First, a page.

The musicFIRST coalition (A2IM, AFM, Recording Academy, Sag-AFTRA,
SoundExchange, RIAA), has been in negotiations with the NAB (National Association of Broadcasters) under House Judiciary Committee Chairman Goodlatte’s guidance. The objective was a consensus agreement, which the Chairman would enshrine in legislation. Legislation is essential to ensure that artists, musicians, singers, producers, and labels are not only paid for U.S. airplay but also from spins in the rest of the world. It is estimated that these U.S. creators and the U.S. economy are losing hundreds of millions of foreign-trade dollars each year because the NAB has so effectively blocked this legislation.  If such a law should pass, the U.S. would no longer be aligned with countries like North Korea, China, and Iran in suffering a radio industry that doesn’t compensate creators.

Sadly, NAB CEO, Gordon Smith, telegraphed radio’s true intentions on April 9 when he cited “Five Big Wins,” with number three being, “We again fought back attempts by the record labels to tax radio stations simply for promoting and playing the music listeners love to hear.”  In the same speech he boasted, “And, most recently, broadcasters were instrumental in securing $1 billion in legislation passed by Congress to reimburse radio and television stations for their costs during the spectrum repacking process, ensuring viewers and listeners don’t lose access to their stations.”

I find it fascinating that Smith has the gall to refer to a small royalty for the use of our music as a tax (a tax is paid to the government, not to property owners, for the use of their property). Then, in the next breath, he bragged about extracting a billion dollars from our government for the radio industry.

Music on the radio has enriched listeners’ lives and built empires for some radio station owners. We call on Congress to ensure that U.S. music artists and their funders are finally paid their fair share. Let us not enter a second “Century of Shame.”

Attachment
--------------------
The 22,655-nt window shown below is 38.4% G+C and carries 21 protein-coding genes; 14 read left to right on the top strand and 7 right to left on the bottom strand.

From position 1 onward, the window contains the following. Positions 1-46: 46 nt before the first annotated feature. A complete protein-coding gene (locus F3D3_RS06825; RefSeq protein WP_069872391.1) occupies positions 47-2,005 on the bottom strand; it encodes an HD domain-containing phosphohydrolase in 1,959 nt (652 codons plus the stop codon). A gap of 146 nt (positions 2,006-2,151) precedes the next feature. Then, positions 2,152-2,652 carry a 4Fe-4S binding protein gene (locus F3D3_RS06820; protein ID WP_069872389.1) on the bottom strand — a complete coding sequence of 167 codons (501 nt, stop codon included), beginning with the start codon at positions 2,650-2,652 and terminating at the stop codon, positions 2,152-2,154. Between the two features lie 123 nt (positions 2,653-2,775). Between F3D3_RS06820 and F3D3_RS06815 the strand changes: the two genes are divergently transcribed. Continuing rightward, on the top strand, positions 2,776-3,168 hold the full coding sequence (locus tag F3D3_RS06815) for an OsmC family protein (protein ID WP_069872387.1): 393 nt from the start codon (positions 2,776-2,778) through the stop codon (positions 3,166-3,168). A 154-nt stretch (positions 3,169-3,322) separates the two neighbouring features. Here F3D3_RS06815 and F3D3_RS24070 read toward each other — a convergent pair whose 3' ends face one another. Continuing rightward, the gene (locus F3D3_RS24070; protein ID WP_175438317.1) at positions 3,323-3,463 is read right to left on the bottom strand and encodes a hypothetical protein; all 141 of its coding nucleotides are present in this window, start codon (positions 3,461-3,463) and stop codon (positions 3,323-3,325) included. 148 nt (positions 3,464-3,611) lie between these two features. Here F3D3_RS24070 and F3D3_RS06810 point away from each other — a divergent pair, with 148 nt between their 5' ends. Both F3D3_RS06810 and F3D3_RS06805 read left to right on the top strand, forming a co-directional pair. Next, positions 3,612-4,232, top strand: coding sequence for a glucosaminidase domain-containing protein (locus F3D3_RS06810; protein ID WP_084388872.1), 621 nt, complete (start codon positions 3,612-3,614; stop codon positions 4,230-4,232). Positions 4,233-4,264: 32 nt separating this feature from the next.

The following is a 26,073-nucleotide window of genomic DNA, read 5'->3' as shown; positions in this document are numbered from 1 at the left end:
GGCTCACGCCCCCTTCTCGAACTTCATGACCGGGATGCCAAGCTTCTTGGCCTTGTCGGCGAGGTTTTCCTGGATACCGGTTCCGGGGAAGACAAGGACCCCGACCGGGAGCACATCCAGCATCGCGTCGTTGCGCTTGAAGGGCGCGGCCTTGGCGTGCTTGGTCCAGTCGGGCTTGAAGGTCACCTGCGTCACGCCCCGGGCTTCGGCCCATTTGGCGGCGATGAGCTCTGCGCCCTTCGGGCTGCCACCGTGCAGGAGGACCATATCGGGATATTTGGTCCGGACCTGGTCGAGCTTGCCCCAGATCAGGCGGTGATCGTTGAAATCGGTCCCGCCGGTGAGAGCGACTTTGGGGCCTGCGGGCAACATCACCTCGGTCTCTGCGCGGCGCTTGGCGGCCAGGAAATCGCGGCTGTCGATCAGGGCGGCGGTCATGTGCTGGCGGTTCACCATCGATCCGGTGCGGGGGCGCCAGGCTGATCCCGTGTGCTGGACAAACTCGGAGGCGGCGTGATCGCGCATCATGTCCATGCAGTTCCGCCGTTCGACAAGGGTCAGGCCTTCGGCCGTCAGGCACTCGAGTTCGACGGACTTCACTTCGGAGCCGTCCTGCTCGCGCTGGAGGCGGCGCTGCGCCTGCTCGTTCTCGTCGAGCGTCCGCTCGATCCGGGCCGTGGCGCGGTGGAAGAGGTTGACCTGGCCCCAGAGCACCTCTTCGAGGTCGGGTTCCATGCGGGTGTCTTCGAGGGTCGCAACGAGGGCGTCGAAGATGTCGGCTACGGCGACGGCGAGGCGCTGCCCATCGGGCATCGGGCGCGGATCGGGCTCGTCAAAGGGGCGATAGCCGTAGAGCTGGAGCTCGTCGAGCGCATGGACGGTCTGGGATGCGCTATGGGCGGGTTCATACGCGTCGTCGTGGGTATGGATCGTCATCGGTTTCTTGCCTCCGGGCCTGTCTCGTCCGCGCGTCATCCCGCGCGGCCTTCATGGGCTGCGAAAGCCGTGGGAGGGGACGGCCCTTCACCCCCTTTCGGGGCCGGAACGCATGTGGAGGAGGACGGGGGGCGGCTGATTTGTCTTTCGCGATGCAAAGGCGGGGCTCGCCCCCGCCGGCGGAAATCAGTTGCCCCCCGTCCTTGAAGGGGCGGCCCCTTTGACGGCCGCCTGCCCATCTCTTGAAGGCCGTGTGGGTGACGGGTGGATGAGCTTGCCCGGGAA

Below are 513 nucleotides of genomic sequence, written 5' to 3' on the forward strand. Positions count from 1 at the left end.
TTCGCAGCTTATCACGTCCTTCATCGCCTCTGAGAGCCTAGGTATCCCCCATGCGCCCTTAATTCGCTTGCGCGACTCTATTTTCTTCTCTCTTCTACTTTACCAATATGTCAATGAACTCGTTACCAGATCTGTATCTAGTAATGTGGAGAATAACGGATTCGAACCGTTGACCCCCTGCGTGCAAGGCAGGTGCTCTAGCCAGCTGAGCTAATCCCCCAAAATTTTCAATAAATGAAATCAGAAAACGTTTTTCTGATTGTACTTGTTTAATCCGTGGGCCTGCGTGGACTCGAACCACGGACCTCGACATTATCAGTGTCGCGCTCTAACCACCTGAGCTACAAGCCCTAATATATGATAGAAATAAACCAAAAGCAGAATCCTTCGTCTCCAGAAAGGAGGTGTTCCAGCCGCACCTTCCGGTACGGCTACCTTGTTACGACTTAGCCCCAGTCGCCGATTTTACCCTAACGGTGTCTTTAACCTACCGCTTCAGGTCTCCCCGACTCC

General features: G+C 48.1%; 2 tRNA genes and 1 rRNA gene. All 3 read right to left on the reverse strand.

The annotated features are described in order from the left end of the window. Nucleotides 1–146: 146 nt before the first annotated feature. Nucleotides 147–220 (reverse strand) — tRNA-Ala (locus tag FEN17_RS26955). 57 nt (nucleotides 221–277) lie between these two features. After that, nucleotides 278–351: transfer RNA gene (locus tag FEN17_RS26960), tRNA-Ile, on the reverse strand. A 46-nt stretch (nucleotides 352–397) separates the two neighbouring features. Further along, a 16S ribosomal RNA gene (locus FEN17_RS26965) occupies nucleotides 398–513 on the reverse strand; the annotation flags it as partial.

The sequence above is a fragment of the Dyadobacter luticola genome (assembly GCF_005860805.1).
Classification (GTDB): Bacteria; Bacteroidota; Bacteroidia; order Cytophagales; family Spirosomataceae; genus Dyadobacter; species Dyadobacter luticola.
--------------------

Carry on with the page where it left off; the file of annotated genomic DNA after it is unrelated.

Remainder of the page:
And SoundExchange CEO Mike Huppe’s Billboard op-ed last December was another call to arms for fair treatment:

Efforts by the music industry to find a common ground of “fairness” with the broadcasters have thus far failed. That is why we need to heed Frank Sinatra’s call to organize and demand that Congress pass legislation to give creators royalties when their music is played on terrestrial radio.

Like the MMA, the terrestrial radio royalty will be a heavy lift in Washington, no joke–particularly after the consolidation of Sirius and Pandora.  And like the MMA, I suspect it will take everyone’s efforts to make it happen.  Unlike the MMA, it’s not an omnibus bill that cuts across our industry with something for almost everyone.  The only reason the MMA didn’t contain the terrestrial royalty is because the consensus view—not mine, but I went along with it—was that terrestrial was a bridge too far.  Now that everyone else got theirs with MMA, the question is who will remember that deal and who will forget their obligations.

We, of course, will be where we always are.  That’s not the question, though.  The question is what is the rest of the MMA coalition prepared to do?  I, for one, certainly know what my expectation of them is going to be, no flinching and no excuses.  We will be watching to see if the circle remains unbroken the next time we are called to stand up and be counted.

And if they don’t we’ll go it alone.

 

 

(A version of this post first appeared in MusicTechPolicy Monthly newsletter.)

@mikehuppe: Broadcast Radio Makes an Ironic Plea for Fairness — Artist Rights Watch

August 8, 2018 Comments off

SoundExchange’s CEO says it’s time radio starts paying all music creators fairly for their work.

On Monday, a group of radio broadcasters penned a letter in support of the National Association of Broadcasters’ (NAB) push for deregulation of the $14 billion radio industry. Their letter was based on the NAB’s petition to the FCC this past June, in which the NAB sought to allow expanded broadcaster ownership of radio stations (i.e., increased consolidation) throughout the country. The NAB’s justification: broadcasters must adjust their business model to the realities of the new streaming world.